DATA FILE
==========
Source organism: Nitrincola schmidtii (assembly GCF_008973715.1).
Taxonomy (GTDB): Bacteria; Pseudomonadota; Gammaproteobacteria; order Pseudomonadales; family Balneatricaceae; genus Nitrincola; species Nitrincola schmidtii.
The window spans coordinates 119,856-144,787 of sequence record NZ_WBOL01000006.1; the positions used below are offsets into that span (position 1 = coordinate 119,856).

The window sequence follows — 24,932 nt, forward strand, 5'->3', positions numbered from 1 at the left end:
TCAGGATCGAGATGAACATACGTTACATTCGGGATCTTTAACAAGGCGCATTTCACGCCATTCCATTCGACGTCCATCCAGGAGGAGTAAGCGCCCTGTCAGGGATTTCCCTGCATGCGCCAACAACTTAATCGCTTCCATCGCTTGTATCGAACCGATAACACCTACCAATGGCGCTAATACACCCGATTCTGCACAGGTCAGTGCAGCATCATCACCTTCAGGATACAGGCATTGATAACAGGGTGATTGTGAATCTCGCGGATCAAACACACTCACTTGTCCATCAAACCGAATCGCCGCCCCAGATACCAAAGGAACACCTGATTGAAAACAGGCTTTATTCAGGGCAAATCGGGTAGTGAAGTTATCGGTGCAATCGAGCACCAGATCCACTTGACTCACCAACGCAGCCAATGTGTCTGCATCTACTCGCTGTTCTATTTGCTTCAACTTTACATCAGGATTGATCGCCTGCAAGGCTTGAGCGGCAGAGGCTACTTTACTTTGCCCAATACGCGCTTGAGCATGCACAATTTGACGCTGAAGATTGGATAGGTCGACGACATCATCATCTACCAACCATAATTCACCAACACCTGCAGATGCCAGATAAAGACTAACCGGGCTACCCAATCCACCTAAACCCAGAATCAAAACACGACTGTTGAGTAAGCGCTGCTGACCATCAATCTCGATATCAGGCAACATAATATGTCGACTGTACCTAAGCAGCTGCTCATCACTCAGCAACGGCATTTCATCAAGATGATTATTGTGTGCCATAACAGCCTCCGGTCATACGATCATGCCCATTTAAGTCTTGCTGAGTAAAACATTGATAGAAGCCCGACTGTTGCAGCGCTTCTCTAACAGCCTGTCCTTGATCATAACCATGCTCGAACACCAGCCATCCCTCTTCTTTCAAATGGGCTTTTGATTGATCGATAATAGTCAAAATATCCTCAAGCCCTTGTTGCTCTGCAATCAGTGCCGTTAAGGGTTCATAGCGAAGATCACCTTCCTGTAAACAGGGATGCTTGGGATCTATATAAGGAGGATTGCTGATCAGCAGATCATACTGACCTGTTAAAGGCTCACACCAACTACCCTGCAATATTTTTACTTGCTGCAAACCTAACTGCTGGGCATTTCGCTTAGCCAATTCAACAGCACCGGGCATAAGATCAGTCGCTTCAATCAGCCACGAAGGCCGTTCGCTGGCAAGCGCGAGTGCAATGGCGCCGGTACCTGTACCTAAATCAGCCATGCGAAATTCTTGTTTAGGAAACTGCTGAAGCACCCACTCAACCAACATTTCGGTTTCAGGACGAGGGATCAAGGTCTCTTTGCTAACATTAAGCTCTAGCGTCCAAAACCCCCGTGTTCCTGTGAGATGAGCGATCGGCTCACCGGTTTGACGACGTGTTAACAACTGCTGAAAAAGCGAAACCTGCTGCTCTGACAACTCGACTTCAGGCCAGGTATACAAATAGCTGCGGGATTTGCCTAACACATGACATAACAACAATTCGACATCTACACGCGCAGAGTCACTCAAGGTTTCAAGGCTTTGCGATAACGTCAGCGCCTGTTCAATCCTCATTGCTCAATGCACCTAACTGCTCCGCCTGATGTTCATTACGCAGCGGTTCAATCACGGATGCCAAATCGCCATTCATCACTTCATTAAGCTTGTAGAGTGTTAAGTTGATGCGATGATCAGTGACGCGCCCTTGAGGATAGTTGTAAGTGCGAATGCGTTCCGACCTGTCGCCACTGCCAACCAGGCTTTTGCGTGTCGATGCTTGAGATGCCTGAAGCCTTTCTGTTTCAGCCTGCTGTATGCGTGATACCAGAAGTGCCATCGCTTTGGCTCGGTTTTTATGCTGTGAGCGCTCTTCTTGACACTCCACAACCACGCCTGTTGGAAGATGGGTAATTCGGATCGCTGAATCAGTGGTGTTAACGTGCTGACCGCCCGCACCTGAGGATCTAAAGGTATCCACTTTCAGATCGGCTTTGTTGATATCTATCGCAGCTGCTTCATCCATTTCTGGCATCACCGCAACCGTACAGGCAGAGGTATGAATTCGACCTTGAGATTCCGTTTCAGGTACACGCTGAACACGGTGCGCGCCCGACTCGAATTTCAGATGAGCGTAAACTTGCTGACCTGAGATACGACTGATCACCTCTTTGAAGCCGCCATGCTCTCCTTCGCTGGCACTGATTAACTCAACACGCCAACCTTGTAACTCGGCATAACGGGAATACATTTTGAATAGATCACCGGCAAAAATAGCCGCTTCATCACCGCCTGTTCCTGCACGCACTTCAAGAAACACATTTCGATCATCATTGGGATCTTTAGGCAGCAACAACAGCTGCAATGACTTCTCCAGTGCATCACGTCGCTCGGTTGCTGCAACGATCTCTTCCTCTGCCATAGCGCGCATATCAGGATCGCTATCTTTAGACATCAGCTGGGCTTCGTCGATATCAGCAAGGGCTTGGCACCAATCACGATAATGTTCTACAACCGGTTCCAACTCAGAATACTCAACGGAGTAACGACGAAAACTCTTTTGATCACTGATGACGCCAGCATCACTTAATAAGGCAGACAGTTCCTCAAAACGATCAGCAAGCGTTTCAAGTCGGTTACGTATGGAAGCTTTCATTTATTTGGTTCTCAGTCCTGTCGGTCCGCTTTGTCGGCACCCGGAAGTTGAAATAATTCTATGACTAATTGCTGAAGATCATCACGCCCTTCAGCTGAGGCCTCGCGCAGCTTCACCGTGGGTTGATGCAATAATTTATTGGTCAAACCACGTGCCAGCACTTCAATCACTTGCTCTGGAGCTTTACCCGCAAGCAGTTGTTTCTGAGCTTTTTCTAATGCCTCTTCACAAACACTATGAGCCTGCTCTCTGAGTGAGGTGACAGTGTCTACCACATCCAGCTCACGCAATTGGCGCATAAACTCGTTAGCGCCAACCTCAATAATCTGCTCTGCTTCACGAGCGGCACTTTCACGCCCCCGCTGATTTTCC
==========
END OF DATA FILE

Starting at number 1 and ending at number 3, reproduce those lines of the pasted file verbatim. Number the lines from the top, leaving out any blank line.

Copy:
Source organism: Nitrincola schmidtii (assembly GCF_008973715.1).
Taxonomy (GTDB): Bacteria; Pseudomonadota; Gammaproteobacteria; order Pseudomonadales; family Balneatricaceae; genus Nitrincola; species Nitrincola schmidtii.
The window spans coordinates 119,856-144,787 of sequence record NZ_WBOL01000006.1; the positions used below are offsets into that span (position 1 = coordinate 119,856).